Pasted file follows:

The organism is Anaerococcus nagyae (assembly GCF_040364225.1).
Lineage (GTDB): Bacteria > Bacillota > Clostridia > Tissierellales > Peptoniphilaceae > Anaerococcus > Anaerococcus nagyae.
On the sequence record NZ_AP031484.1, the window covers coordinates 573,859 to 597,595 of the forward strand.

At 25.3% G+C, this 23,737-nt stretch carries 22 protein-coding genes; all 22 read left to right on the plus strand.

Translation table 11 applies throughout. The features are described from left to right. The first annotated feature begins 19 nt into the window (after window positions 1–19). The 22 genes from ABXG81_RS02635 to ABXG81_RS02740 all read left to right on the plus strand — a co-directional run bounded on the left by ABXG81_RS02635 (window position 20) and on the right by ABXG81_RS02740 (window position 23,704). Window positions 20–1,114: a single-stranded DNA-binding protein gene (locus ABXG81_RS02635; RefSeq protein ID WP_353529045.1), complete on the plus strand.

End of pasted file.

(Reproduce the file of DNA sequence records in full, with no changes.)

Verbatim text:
The organism is Anaerococcus nagyae (assembly GCF_040364225.1).
Lineage (GTDB): Bacteria > Bacillota > Clostridia > Tissierellales > Peptoniphilaceae > Anaerococcus > Anaerococcus nagyae.
On the sequence record NZ_AP031484.1, the window covers coordinates 573,859 to 597,595 of the forward strand.

At 25.3% G+C, this 23,737-nt stretch carries 22 protein-coding genes; all 22 read left to right on the plus strand.

Translation table 11 applies throughout. The features are described from left to right. The first annotated feature begins 19 nt into the window (after window positions 1–19). The 22 genes from ABXG81_RS02635 to ABXG81_RS02740 all read left to right on the plus strand — a co-directional run bounded on the left by ABXG81_RS02635 (window position 20) and on the right by ABXG81_RS02740 (window position 23,704). Window positions 20–1,114: a single-stranded DNA-binding protein gene (locus ABXG81_RS02635; RefSeq protein ID WP_353529045.1), complete on the plus strand.